Canadian Underwriter

What claims may come from the Alberta wildfires

May 8, 2023   by Alyssa DiSabatino

Police block the road into the wildfires near Entwhistle Alberta on Sunday May 7, 2023. THE CANADIAN PRESS/Jason Franson.

Print this page Share

While it’s too early to estimate losses, Canada’s P&C industry is anticipating incoming property damage claims due to Alberta wildfires and insurers may have already begun to see claims from non-physical aspects of the policies, experts tell Canadian Underwriter.

As of Monday, about 100 active wildfires are burning in Alberta. Twenty-seven are currently classified as out of control. 

Alberta Premier Danielle Smith declared a provincial state of emergency for the wildfires Saturday. As of Sunday, the number of evacuees had grown to about 29,000, up from approximately 24,000 the day before, the province reported. About 25 communities are still under evacuation orders.

“Unfortunately, the wildfires across Alberta over the past week have resulted in the loss of multiple properties,” Rob de Pruis, national director of consumer and industry relations for Insurance Bureau of Canada, reported in a press release. 

But property damage has yet to be widely recorded, mostly due to the fact that many Albertans have been urged to evacuate their homes and have yet to assess their damage.  

“Since there hasn’t been too much property damaged noted at this time, most of the claims would be coming from the non-physical parts of the policies, such as additional living expenses and business interruption for the homeowners and business employees on evacuation orders,” Laura Twidle, CEO of Catastrophe Indices and Quantification Inc., told Canadian Underwriter in an email Monday.

“With past fires, depending how close the fire is to the energy/power infrastructure, the power has been cut to evacuated regions which then results in … goods damage, such as refrigerators (and food spoilage),” Twidle added. 

Plus, the fires have curtailed energy production for the country’s main oil producer. The state of emergency in Alberta has shut in about 145,000 barrels of oil equivalent per day (boepd), Reuters reports.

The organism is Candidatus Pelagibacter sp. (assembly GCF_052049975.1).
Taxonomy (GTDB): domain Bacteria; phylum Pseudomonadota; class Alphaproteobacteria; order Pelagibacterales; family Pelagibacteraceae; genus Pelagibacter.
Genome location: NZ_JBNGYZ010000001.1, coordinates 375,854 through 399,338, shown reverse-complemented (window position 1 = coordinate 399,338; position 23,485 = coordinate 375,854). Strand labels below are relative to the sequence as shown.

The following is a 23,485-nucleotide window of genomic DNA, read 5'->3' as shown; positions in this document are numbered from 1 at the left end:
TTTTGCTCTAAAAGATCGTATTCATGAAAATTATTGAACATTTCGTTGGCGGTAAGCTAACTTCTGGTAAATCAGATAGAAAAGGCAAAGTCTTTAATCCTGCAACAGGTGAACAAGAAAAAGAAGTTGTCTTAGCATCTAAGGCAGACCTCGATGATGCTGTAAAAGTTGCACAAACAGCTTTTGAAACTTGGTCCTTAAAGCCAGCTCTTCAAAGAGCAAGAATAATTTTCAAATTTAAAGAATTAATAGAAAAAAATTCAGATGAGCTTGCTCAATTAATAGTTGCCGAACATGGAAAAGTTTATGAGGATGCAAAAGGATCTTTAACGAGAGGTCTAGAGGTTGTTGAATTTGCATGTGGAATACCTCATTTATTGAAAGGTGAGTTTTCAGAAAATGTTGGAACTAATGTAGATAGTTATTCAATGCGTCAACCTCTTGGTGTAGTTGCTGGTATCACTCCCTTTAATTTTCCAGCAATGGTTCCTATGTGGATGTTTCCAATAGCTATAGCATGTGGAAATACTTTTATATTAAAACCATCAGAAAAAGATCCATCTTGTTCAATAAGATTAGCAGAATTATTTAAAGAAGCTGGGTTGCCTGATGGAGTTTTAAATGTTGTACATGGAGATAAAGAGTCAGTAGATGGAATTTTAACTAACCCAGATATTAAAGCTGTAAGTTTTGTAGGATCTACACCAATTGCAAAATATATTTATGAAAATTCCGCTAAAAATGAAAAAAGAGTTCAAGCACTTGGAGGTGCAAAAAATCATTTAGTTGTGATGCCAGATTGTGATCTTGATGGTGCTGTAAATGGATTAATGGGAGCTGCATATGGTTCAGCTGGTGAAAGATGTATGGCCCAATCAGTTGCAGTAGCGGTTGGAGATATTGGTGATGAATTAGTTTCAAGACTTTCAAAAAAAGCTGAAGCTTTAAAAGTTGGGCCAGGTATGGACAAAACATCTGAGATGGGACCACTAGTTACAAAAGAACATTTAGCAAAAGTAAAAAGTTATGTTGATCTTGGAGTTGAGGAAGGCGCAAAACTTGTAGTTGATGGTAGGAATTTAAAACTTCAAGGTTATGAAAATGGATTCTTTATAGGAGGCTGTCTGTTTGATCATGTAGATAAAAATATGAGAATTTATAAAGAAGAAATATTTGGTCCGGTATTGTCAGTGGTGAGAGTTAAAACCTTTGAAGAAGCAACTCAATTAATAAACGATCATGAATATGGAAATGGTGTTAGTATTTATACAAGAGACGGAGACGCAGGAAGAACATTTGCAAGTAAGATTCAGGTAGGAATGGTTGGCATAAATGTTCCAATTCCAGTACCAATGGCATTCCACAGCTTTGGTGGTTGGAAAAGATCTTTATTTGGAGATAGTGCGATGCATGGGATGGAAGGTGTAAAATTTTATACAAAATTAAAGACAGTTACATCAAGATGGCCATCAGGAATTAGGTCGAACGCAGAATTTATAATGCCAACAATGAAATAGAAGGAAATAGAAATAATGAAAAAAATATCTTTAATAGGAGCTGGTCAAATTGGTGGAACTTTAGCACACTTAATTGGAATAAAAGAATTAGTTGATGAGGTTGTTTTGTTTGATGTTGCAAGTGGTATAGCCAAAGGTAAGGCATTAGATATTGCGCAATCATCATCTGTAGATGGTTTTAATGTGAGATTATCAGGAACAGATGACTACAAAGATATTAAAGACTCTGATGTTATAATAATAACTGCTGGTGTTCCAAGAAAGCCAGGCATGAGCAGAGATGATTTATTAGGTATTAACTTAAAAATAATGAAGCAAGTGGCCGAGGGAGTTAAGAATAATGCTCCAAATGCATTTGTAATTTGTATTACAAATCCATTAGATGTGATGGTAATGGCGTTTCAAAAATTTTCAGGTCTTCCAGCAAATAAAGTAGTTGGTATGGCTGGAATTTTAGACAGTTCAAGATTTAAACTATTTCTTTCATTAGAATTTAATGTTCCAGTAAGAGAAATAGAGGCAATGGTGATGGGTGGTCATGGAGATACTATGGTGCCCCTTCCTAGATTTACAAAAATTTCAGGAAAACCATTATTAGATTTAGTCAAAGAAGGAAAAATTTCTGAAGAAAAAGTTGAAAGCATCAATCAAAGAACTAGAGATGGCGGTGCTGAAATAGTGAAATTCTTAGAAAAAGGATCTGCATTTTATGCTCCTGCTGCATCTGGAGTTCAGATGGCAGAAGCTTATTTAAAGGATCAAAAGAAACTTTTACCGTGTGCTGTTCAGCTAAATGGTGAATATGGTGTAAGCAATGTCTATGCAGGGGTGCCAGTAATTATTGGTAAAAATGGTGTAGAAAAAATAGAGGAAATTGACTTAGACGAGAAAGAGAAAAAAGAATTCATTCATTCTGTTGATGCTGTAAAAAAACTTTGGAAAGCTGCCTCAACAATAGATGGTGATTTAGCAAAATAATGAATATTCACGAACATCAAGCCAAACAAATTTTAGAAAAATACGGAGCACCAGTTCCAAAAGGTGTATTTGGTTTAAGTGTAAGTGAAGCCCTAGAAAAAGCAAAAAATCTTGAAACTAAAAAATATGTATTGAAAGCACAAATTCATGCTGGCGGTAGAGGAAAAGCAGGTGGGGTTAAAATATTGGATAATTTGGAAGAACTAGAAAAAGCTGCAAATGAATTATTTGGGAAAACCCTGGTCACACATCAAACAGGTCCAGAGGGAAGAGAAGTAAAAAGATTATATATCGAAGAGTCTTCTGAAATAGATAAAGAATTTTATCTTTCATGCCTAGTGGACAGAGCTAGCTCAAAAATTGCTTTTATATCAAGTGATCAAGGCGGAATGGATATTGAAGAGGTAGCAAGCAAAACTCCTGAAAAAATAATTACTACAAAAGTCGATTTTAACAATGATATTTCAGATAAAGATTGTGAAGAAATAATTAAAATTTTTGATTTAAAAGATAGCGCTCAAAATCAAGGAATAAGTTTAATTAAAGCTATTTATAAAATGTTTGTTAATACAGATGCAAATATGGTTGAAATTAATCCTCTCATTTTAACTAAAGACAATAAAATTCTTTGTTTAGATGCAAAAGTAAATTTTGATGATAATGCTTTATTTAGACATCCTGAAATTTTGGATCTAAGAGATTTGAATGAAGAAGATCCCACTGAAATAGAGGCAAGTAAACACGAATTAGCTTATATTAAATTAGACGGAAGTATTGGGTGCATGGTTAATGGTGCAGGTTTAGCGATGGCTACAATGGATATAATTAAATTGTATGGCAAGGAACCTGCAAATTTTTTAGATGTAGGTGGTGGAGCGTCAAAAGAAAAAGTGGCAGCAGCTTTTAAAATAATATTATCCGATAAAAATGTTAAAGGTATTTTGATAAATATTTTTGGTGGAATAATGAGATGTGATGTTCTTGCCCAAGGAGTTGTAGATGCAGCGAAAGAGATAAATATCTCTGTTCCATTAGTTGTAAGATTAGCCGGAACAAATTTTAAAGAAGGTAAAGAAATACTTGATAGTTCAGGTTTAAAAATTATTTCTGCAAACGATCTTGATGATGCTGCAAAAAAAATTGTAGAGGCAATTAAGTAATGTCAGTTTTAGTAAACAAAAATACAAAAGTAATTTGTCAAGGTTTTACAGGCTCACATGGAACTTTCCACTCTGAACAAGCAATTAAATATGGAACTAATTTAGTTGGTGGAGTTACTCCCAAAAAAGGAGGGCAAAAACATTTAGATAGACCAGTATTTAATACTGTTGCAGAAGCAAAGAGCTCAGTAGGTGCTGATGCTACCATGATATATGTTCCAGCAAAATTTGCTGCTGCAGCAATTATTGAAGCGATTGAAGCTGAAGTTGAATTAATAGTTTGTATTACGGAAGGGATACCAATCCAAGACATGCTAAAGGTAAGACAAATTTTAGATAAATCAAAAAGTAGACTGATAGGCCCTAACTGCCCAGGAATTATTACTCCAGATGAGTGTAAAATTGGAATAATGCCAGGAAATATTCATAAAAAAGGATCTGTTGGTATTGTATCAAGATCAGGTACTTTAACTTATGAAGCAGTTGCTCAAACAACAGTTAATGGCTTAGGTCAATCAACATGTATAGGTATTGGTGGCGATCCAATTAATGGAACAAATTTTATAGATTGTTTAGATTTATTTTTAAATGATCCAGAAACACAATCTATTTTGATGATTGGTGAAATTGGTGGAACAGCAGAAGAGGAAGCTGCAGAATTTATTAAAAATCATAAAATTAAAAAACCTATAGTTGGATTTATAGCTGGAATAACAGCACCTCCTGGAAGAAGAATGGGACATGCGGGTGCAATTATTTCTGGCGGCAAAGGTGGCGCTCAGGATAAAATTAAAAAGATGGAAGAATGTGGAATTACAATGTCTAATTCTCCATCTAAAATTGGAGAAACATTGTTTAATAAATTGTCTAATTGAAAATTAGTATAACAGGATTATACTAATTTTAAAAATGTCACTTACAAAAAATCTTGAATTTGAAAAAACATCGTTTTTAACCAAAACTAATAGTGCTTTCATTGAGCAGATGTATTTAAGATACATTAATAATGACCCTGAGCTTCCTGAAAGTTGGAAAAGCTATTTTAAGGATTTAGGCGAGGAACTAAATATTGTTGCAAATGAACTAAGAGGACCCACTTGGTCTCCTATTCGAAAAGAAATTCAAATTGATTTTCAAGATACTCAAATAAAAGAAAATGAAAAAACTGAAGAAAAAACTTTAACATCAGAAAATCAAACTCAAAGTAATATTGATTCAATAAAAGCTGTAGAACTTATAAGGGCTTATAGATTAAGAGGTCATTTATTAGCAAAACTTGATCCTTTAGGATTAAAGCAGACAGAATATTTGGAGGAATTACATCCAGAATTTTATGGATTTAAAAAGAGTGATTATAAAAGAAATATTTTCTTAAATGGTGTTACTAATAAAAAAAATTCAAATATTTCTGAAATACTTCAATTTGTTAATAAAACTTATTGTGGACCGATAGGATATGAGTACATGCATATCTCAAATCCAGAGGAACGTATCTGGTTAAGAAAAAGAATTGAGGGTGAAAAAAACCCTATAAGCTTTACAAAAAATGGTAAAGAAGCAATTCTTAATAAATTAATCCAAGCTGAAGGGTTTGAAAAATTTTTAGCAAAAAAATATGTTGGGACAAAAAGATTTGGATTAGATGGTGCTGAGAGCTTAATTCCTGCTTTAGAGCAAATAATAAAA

Vermilion Energy Inc. says it has temporarily stopped production of the equivalent of about 30,000 barrels of oil per day, as it assesses the risk to its operations due to the wildfires in Alberta. The company says it’s assessed minimal damage to its key infrastructure, the Canadian Press reports. 

Similarly, Paramount Resources Ltd. said it has curtailed production of about 50,000 barrels of oil per day, and its operations in the Grande Prairie and Kaybob regions in Alberta are being affected.  

Other oil and gas companies operating in the western and northwestern parts of the province have also evacuated workers and halted operations. 

Wildfire season, which began Mar. 1, has begun in earnest with unseasonably warm temperatures.

“The West has been unseasonably warm with record-breaking maximum temperatures; so hot that Environment and Climate Change Canada issued heat warnings last week” Twidle observed. “On top of that, there has been little to no precipitation in the short-term weather and gusty winds at the end of last week made the situation worse.”

The cause for the majority of the wildfires is under investigation, however, a handful have been deemed to have been caused by either human interference or lightning. A fire ban is underway in the province. 

The wildfires have also caused court sittings disruptions, and some hospitals have been evacuated, the province notes. Ranchers and farmers have had to evacuate their livestock. Plus, there are multiple road closures and advisories for north and central Alberta. 

So far this year, wildfires have burned about 390,000 hectares across Alberta. 

Comparatively, the previous year saw a total of 417,000 hectares burnt.  

Alberta’s neighbouring provinces have also been experiencing wildfires growing in concern. 


Police block the road into the wildfires near Entwhistle Alberta on Sunday May 7, 2023. THE CANADIAN PRESS/Jason Franson.